The Rise and Fall of Richard Helms
Richard McGarrah Helms believed in secrets. Of course, everyone in the American intelligence community believes in secrets in theory, but Helms really believed in secrets the way Lyman Kirkpatrick believed in secrets. At one point years ago they were rivals in the Central Intelligence Agency. But they had certain things in common and one of them was a belief in secrets. They did not like covert action operations—subsidizing politicians in Brazil, parachuting into Burma, preparing poisoned handkerchiefs for inconvenient Arab colonels, all that sleight of hand and derring-do of World War II vintage which certain veterans of the Office of Strategic Services (OSS) brought into the CIA—because covert action operations had a built-in uncertainty factor. They tended to go wrong, and even when they succeeded they tended to get out. Too many people knew about them. You couldn’t keep them secret; not just confidential for the life of the administration, like so many secrets in Washington, but secret, in Lyman Kirkpatrick’s phrase, “from inception to eternity.”
As Director of Central Intelligence (DCI) from June 1966 until February 1973, Helms was as close to anonymous as a senior government official can be. In political memoirs of the period Helms is often in the index, but when you check the text he is only a walk-on, one of those names in sentences which begin, “Also at the meeting were. . . .” If it were not for a little . . . bad luck . . . Helms would be as faintly remembered now as Rear Admiral Roscoe Hillenkoetter or General Hoyt Vandenberg, two early DCIs.
No one tells stories about Richard Helms. He had allies within the CIA, of course, and friends, and there are men who still admire his professional skill in running a traditional intelligence service, and there are even more who learned to respect his bureaucratic talents. He lost some battles within the CIA but he won all the wars and no one who worked with him ever doubted for long that Helms was a formidable opponent when it came to office politics. But Helms did not win people, as Allen Dulles, Frank Wisner, Bissell, Tracey Barnes and Thomas Karamessines all did. His fires were banked; he kept his own counsel and his distance, and even the men who knew him best find themselves hard pressed when they are asked what Richard Helms was like.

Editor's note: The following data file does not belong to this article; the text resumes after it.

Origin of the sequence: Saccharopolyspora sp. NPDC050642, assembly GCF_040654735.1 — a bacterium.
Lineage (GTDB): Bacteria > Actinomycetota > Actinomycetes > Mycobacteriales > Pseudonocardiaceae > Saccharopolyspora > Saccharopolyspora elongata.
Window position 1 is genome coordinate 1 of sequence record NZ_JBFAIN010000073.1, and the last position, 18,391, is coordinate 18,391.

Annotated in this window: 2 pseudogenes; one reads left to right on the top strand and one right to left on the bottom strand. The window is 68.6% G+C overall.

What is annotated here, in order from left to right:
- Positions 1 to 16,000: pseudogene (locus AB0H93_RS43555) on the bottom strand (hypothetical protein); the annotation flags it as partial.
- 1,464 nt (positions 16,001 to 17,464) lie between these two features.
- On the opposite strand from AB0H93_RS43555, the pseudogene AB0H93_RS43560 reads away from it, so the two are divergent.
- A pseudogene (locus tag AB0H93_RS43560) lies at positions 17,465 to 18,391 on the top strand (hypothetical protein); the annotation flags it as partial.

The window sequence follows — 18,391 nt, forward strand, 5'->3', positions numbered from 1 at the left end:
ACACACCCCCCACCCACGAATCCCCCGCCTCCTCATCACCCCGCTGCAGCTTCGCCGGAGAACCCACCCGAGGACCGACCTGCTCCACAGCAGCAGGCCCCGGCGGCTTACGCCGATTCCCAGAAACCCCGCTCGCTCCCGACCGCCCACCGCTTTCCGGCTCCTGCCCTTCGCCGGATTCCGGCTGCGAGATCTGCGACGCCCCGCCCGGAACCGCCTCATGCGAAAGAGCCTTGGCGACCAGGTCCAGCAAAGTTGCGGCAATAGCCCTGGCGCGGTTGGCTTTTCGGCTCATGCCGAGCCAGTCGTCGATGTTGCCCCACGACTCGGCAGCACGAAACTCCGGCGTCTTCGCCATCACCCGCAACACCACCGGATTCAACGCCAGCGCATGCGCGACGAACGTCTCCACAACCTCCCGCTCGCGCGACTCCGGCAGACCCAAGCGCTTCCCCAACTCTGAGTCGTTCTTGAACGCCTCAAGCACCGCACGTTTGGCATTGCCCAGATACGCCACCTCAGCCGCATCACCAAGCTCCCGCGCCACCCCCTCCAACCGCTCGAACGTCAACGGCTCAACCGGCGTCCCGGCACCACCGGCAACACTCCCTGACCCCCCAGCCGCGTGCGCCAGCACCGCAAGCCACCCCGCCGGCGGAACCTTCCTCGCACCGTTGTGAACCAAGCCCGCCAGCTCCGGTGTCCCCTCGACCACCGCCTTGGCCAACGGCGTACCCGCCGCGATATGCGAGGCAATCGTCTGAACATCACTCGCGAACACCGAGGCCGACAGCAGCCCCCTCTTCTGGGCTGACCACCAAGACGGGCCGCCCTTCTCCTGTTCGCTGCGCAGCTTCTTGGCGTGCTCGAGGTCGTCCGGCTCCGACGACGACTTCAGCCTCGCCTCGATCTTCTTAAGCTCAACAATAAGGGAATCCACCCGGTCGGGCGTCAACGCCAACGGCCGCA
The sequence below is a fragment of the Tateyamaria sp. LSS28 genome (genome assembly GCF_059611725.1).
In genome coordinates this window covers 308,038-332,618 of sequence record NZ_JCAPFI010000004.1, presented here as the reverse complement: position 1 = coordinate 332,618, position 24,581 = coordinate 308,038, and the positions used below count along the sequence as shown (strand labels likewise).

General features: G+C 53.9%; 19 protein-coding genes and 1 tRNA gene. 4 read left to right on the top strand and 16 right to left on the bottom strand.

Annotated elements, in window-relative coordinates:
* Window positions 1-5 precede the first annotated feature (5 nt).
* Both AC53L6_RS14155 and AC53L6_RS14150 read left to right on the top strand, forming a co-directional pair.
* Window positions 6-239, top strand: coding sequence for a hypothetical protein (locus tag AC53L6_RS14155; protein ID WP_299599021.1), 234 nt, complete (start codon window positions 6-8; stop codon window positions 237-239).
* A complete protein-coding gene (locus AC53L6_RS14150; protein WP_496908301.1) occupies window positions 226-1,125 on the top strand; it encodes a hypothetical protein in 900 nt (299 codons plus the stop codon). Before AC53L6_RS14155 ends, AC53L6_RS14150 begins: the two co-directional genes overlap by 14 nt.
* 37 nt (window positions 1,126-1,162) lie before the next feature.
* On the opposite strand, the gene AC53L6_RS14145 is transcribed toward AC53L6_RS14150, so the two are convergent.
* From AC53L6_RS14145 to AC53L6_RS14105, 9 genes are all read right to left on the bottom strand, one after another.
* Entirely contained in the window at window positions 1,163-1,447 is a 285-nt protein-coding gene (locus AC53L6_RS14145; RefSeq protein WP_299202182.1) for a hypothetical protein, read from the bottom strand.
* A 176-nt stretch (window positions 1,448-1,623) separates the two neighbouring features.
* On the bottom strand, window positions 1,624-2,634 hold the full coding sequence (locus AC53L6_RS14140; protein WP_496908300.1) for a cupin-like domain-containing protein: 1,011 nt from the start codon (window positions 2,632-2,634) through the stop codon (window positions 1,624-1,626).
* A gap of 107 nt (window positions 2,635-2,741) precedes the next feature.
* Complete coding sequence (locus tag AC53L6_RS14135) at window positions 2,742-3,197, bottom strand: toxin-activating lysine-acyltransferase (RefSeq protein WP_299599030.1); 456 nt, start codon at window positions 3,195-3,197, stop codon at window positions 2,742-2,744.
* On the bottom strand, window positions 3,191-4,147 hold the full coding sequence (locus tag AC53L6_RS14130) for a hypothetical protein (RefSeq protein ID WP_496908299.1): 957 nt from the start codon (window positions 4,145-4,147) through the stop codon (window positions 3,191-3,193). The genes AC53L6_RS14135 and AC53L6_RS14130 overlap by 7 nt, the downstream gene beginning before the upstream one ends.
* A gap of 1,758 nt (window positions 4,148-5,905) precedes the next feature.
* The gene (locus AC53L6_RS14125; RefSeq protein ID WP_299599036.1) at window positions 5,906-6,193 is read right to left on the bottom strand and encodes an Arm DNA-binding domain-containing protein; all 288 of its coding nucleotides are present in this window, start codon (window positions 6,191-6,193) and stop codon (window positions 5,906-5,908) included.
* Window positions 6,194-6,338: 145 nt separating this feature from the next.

The only genuine anecdote I heard about Helms came from a man who did not like him, and he had to think a long time before he could come up with it. Before the Director’s daily meeting, the man said, Helms would read an intelligence brief describing what had come in overnight. The names of all agents, intelligence officers, operations and the like were replaced by code words, of course, but for the Director’s convenience there were little tags attached at the edge of the page providing the true identities. One day there was an item from the Chief of Station (COS) in Frankfurt and the tag beside the code name for the COS said, “Ray Kline.”
Helms allowed himself to smile broadly at this, according to the man who told me the story, because the officer in charge of the brief had misspelled the name of a man who had once been something of a Helms rival, an important CIA official, Ray Cline, with a C. Helms paused, and said, “Poor Ray. How soon they forget, how soon they forget.”